Curb Larry David Pretty
Larry David in Curb Your Enthusiasm (Home Box Office, 2000)
Stories & Ideas

Thu 01 Oct 2020

Curb Your Enthusiasm – Pretty, pretty, pretty

Pop cultureReadTelevision
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Anthony Stipanov

Visitor Experience

How can one of the most awful characters become one of the most iconic?

Marty Funkhouser (Bob Einstein), Larry David’s self-anointed best friend, is throwing a party to celebrate his 25th wedding anniversary in the episode ‘The Bowtie’ and he wants Larry to come – or so he thought.

Funkhouser’s daughter, Jodi (Mayim Bialik), has recently stopped dating women and has a new boyfriend. At Marty’s party, Larry congratulates Jodi’s new boyfriend “Fantastic, great news!” Jodi’s new boyfriend smiles and nods in agreeance. But Larry seems to push the celebratory words to another level and unleashes his now trademark line.

“It’s pretty good, pretty, pretty, pretty good!” Larry says while his double-barrel index fingers pointed between the two, his eyes wide and grin mischievous. Later we discover that Jodi’s new beau has left her, and Jodi has returned to dating women, all because of his conversation with Larry.

The line originated from a stand-up bit that Larry David used to do related to how depressed he was, and not wanting to reveal the extent of it to his parents. The line, imbued with David’s chutzpah, has resonated with audiences and become a highly popular gif and meme.

Larry David is well, Larry David. Known to his friends in Curb Your Enthusiasm as LD, Lar, Larry, or ‘four-eyed f@#K’, he’s a somewhat braver and more misanthropic version of the real Larry David, co-creator of Seinfeld and the inspiration for George Costanza. Larry David has said that LD in Curb represents the man he aspires to be. He calls himself a phony and insists LD is genuine.

Curb Your Enthusiasm sees Larry go through his everyday post-Seinfeld life inflicting his idiosyncratic rules and ideas on anyone and everyone. Each episode becomes a circus of conflict from which David derives his comedy. Emily Nussbaum, the American critic, suggests that Curb can be seen as a “…lampoon about an ultra-privileged white Westerner...” David’s privilege is what makes his awkward interactions with coffee shop owners, waiters, Uber drivers, people of colour, the deaf, the blind, the elderly, people in wheelchairs, children, and anyone else, so cringe-worthy and funny.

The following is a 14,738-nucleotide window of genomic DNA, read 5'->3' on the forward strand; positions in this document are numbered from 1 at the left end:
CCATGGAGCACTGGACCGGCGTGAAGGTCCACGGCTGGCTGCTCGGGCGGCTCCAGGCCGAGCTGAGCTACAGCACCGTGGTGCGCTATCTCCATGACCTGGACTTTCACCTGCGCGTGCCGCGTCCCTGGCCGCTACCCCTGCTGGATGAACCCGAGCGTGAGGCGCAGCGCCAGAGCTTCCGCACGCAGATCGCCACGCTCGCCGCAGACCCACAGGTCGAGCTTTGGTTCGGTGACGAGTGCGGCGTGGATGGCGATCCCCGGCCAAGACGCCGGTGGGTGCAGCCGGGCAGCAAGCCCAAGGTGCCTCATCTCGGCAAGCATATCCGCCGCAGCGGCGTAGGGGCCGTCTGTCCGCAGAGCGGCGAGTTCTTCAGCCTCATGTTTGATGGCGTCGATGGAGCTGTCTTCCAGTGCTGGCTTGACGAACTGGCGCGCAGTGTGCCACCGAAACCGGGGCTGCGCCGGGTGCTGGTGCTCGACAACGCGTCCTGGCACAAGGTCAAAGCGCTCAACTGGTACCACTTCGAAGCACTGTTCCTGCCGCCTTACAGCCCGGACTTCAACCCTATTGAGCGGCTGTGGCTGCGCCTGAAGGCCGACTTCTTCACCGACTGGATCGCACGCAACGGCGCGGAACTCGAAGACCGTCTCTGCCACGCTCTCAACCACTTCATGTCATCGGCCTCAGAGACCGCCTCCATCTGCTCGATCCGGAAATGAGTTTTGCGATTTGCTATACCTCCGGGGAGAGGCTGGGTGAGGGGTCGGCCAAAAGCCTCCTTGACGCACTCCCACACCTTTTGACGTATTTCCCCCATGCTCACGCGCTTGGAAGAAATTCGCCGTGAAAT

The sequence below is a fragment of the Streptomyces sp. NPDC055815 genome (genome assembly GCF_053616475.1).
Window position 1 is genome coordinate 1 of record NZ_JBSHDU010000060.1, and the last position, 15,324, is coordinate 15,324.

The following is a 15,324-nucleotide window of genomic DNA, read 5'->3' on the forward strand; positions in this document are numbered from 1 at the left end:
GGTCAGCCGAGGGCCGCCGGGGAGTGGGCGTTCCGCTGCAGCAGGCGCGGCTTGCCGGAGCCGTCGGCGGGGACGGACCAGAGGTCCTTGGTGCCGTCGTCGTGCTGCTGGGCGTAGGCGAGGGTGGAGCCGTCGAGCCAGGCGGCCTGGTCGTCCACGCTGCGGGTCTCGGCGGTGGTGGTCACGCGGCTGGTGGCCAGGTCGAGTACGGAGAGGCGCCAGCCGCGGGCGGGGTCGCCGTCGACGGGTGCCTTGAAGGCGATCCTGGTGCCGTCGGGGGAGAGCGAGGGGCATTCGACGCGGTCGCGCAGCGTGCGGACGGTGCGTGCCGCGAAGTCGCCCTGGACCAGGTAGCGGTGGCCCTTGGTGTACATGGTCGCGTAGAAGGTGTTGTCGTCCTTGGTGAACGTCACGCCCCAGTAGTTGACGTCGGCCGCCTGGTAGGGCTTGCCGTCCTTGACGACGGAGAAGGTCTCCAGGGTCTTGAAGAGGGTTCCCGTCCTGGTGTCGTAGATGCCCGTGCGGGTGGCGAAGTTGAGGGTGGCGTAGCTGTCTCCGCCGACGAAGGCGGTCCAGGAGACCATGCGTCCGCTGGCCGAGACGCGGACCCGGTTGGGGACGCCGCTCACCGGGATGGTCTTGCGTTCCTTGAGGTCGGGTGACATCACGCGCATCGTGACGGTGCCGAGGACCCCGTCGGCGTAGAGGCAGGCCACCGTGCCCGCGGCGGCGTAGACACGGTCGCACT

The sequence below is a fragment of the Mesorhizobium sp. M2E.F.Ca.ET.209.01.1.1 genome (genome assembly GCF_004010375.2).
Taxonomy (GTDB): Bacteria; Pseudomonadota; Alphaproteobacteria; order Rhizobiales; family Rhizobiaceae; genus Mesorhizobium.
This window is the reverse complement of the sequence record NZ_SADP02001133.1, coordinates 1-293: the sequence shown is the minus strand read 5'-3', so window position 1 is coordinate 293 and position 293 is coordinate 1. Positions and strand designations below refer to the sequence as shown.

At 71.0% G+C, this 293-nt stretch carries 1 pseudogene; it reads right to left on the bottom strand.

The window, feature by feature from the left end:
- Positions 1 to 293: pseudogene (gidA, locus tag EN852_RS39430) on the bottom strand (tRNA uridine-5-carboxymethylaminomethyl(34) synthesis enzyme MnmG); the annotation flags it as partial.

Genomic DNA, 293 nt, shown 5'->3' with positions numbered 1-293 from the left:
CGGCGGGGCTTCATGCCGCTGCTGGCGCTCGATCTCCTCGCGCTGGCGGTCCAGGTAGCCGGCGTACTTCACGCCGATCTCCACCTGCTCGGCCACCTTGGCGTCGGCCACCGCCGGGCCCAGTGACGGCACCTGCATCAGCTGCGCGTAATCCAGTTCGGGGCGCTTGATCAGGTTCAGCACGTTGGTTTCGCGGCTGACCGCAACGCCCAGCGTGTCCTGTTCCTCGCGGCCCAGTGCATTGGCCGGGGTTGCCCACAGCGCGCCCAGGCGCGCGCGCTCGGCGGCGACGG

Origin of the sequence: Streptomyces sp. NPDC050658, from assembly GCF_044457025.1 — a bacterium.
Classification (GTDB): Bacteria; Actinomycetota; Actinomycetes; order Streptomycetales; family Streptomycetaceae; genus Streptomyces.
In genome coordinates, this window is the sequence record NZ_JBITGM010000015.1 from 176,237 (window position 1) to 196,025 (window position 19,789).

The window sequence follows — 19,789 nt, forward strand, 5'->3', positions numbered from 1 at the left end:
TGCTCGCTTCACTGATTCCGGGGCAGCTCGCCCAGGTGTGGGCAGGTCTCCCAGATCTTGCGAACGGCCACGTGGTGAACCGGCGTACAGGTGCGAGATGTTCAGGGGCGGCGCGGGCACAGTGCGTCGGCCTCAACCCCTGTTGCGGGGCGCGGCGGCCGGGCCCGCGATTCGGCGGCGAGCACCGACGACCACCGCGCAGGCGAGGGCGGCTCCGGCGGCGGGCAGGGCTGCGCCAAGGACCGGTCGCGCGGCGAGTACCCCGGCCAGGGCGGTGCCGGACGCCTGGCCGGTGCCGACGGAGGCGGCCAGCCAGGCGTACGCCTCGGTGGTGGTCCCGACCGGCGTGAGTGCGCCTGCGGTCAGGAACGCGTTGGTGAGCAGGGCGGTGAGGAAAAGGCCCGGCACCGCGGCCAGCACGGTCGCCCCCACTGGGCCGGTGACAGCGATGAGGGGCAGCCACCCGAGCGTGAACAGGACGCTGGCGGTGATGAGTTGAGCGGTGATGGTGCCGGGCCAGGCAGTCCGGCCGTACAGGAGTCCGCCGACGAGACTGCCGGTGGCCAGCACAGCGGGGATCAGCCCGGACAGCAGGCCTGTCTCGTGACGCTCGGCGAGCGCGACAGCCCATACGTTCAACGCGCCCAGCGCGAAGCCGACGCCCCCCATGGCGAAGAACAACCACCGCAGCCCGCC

Leaving the NBC produced Seinfeld in 1996, David chose to work with cable network HBO first on a one-hour special in 1999 before Curb Your Enthusiasm premiered in 2000. Joining HBO gave him complete creative freedom. Curb has been nominated for numerous awards and won a Golden Globe for Best Television Series – Musical or Comedy in 2003.

A major part of what made Curb so notable is improvisation. Having spent years on the stand-up and improv comedy circuit, David doesn’t write a script as he would have done for an episode of Seinfeld. Instead he prepares a seven-page outline for each episode and actors are given a brief about what each scene is about – the rest is up to them.

David has in many ways mimicked his idols. He draws heavily on his Jewish roots, his insecurities and Brooklyn childhood much like Woody Allen has done. In Curb, David has chosen to play a version of himself like Allen did on numerous occasions in his own work, playing comedian Alvy Singer in Annie Hall and television writer Isaac Davis in Manhattan. An auteur telling the stories of an auteur. Another influence was the Bilko Show, starring Phil Silvers and created by Nat Hiken, as David told Ricky Gervais in an interview. The main character was doing then, acknowledges David, what his and Gervais’ characters do now. Saying the things other people wouldn’t say and generally being unlikable. Hiken won three Emmy awards for best comedy series and the success of the series elevated Hiken from a comedy writer into a publicly recognised creator mirroring David’s Seinfeld experience as explored in Curb.

– Anthony Stipanov

This essay was written for Edit Line, an interactive experience in our centrepiece exhibition The Story of the Moving Image.

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